Next to last thing I’ll mention is the dynamics of decision-making on federal courts of appeals are quite different than at the Supreme Court and at the district court. The district court is limited by precedent of the circuit and of the Supreme Court. The district court judge can safely assume that her opinion is going to be reviewed -- likely to be reviewed by the court of appeals, and that’s a significant limitation on her approach to the case.


      The court of appeals, that’s not the case. It’s the rare case by the court of appeals that’s going to make it to the Supreme Court. Decisions by court of appeals can be reviewed by the entire court of appeals—the decision of a three-judge panel can be reviewed by the entire court of appeals. But it varies widely among the circuits as to whether that’s likely to happen. The court that I sat on—the D.C. Circuit—en banc review of a court of appeals decision was quite rare.


      But on the court of appeals, the other factor that you have—which is different than the district courts—is that you have to get two other people to agree with you. And in most of the courts of appeals, the ethic is strongly in favor of unanimous decisions. And so, frequently, you will find judges coming up with a narrower decision to be able to get a majority. Anyway, these are some of the dynamics that work on the court of appeals. So that are a little bit different than the other federal courts. 


      The last point that I’ll mention—and I’ll hand it over to Professor Hawley to tease this out—is that the court of appeals—the federal courts of appeals—serve as a testing ground for arguments that litigants hope to get before the Supreme Court. And Supreme Court uses the courts of appeals as a place to test out arguments frequently before they have a chance to take a crack at them. So with that—what we call the percolating function of the court of appeals—I’ll end my remarks and pass them over to Professor Hawley.


Prof. Erin Hawley:  Thank you so much, Judge Griffith. Thank you, Judge McFadden, and to The Federalist Society for having us today. And absolutely, I am sort of the non-experienced on this panel about federal judges. But from that perspective, I can also be, I think, more laudatory in the sense of -- I think the explanation of today’s panel noted that 55,000 cases are decided by the federal courts of appeals every single year, as compared to about 55 or, perhaps, 60 in a good year, by the United States Supreme Court. So as Judge Griffith ably put it, the federal courts of appeals are really of primary importance in setting the arc of the law for the country as a whole.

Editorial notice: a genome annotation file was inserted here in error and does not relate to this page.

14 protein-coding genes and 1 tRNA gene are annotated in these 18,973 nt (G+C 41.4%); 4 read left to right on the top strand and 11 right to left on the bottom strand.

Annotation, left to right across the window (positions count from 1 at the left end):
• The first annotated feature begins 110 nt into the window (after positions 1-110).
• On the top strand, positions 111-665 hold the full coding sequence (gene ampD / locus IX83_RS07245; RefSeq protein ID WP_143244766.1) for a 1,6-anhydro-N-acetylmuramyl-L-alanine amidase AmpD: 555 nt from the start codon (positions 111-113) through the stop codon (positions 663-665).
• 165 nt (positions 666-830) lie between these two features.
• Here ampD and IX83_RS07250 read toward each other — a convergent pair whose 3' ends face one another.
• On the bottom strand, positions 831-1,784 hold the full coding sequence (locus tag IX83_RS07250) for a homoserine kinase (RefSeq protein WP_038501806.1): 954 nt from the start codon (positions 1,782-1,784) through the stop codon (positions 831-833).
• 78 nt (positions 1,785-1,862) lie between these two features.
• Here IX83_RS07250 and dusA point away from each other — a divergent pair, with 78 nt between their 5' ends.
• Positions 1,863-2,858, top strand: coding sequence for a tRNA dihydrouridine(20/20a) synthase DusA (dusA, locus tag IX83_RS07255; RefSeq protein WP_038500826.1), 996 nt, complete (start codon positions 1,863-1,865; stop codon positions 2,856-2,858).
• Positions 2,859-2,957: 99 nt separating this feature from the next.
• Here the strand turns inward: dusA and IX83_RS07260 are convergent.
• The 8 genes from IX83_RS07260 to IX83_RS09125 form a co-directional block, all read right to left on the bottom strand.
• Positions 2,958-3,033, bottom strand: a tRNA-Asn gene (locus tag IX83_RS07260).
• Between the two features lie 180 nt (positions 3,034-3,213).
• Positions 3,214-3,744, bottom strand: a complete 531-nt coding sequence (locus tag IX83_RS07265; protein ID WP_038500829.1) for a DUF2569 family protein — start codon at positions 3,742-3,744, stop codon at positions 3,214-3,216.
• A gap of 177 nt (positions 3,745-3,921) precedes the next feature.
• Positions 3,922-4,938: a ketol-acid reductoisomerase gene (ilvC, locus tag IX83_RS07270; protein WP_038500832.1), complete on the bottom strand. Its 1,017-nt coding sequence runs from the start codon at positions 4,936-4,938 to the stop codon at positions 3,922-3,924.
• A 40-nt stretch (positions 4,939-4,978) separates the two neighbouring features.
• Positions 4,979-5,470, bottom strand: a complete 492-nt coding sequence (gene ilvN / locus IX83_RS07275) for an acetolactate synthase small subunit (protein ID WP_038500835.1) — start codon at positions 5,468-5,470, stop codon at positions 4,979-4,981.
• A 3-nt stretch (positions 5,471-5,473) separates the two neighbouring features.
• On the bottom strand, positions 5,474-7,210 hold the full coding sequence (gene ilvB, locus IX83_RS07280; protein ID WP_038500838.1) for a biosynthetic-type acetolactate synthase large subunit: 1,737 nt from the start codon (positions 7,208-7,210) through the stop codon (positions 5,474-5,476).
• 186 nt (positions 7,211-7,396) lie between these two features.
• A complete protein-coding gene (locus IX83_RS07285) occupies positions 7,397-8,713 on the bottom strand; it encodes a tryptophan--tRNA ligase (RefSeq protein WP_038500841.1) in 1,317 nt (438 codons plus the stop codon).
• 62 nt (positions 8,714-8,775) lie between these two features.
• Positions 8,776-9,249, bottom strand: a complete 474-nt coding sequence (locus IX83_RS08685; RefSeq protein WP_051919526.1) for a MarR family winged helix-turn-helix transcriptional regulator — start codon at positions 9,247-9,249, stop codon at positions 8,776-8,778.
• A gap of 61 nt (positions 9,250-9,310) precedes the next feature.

In fact, if you look at Rule 10 of the United States Supreme Court Rules, that’s the rule that governs the cert procedure, and that rule lays out two bases for getting a court to review the case—for getting the Supreme Court to review a case. The first of those is by far the most important. It’s where a conflict exists among the lower federal courts or among the lower state courts of last resort. And if you are serving as a law clerk at the United States Supreme Court, you’re really excited if you get a petition that alleges a 4-5 circuit split or something along those lines. Then you can use words such as “deep and abiding circuit split,” and you know that you might actually have a petition before you that the Supreme Court might actually take.


      On the other hand, if you have a very important issue -- I can recall one from a few years ago that involved a little device known as the BlackBerry. Now, many of you on the call may not be aware of the BlackBerry. It was sort of the precursor to the iPhone, and as a young associate at a law firm, we were all just enthralled by the BlackBerry. You could do email. You could do the precursors to texts. All of these things. It became less enthralling when the little red light buzzed at 2:00 in the morning, but nevertheless, the BlackBerry was sort of the standard fare for legal firms, as well as consulting firms.